This post will address one of the most important science-related concepts I think I’ve ever grasped: No evidence is not the same as evidence against.
“Whatever do you mean, Dr. Galloswag?!” exclaims you.
Okay – let’s think about Facebook use in relation to anxiety. Facebook has been accessible to the unwashed masses since 2006. I didn’t sign up until I began undergrad in Fall 2007. #ancient Pretend my mum was nervous about the idea of me joining Facebook.
Mum of Cgallo: “I don’t know sweetums, it just seems like having that much interaction with random people without actually seeing them face-to-face could be bad for your mental health.”
Young Cgallo: “There is no evidence that Facebook use is linked to anxiety, Mum! Get out of my face!”
Guess what? Young Cgallo was technically right – at the time there wasn’t any scientific evidence. When I entered the search terms “Facebook, anxiety” into PubMed ( a database of life-science / biological articles), the earliest search result was from 2009, and the earliest might-be-relevant search result was dated 2013.
Why this delay? Because it took a while for older adults to realize how impactful Facebook was. Because research is slow. And so there was no evidence because, well, no one had looked for it. But now there are articles galore on the relationship between Facebook use – and other forms of social media – in relation to anxiety.
So Cgallo’s Mum in this imaginary situation was vindicated over time!
Takeaway #1: Sometimes someone can be technically correct that there is “no evidence” — but that’s because no one has published data on the topic at all!
Now, let’s imagine another scenario — what if there had been multiple studies of Facebook and anxiety, but most or all of the studies reported no significant correlation between Facebook use and anxiety. That is much more informative than there simply being no data at all… but it’s only moderately in favor of young Cgallo. When a study doesn’t find a relationship it could be because …
- There is not a correlation between the variables of interest (in this case, Facebook use and anxiety)
- Power issues: The study did not include enough participants to detect meaningful differences if they were there.
- Operational-definition issues: The study defined anxiety in a funky way. One study might decide to look at Facebook use in relation to being diagnosed with an anxiety disorder by a therapist, another in relation to scoring high on a standardized anxiety scale, yet another in relation to self-reported feelings of stress.
- Time-scale issues: The study could have looked at the effect of Facebook use over the course of a week and found no correlation to anxiety. That still doesn’t tell us much about the effect of Facebook use over several years.
Takeaway #2: Sometimes someone can be technically correct that there is “no evidence” — but that’s because all the studies conducted on the issue of interest had design issue(s).
I remember the first time I really thought about this in graduate school, and it’s actually pretty frustrating. But there is almost always going to be another, usually different/better way a researcher could approach a research question. So often times, a lack of evidence means absolutely nothing meaningful IRL.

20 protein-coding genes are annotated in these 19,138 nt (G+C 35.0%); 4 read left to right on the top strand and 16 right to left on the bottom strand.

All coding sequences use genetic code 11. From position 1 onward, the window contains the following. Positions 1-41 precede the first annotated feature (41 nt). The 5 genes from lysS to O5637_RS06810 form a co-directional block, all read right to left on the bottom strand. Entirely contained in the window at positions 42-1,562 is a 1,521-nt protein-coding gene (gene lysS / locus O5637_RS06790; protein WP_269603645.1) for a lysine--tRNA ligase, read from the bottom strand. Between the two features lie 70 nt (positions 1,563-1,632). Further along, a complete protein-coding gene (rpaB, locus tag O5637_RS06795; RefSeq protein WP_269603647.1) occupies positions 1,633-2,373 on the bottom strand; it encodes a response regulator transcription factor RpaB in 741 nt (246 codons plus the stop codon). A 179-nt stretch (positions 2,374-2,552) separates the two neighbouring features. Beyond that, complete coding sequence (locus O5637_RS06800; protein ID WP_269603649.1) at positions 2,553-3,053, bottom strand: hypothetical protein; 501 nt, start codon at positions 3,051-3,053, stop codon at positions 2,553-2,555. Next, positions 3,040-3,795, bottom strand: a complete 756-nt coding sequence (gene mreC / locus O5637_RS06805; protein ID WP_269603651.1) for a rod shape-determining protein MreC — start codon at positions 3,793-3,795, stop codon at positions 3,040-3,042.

“What are you getting at here, Cgallo? Are you trying to suggest that we can never really say with confidence that two things are not related to each other??” demands you.
“Mais non!” Cgallo sputters.
For one, if there are many good quality (e.g. large sample size, good operational definitions, relevant time scales) studies conducted on an issue and none of them find an association, that’s a pretty good clue that there may not actually be a relationship between Facebook use and anxiety, or whatever you’re interested in (autism and vaccine *cough cough*).
But let’s contrast all of this with the gold standard: evidence against!
What do I mean? Well, many researchers are terrified of publishing mumbo jumbo, so they err on the side of caution and choose statistical tests that are more likely to give false negatives than false positives (I may go more into what this means in a future post, if it pleases the queen). As a result of this statistical conservatism (teehee), it’s quite difficult to get results that say “yes! Thing 1 is related to thing 2 in a meaningful way!” *SO* if you really want to argue that there’s no relationship between Facebook use and anxiety, find evidence against this statement. How? Well, what if there was an entire body of research pointing to Facebook use being linked to feelings of calm, tranquility, peace, stability, happiness, etc.? That is very different – and in my opinion, much more meaningful – than a simple absence of evidence.
Takeaway #3: The absence of evidence for something (e.g. Facebook use being anxiogenic) is not nearly as powerful as evidence for the opposite (e.g. Facebook use being anxiolytic).
Great! I think we all feel better now! Make sure you share this article on Facebook!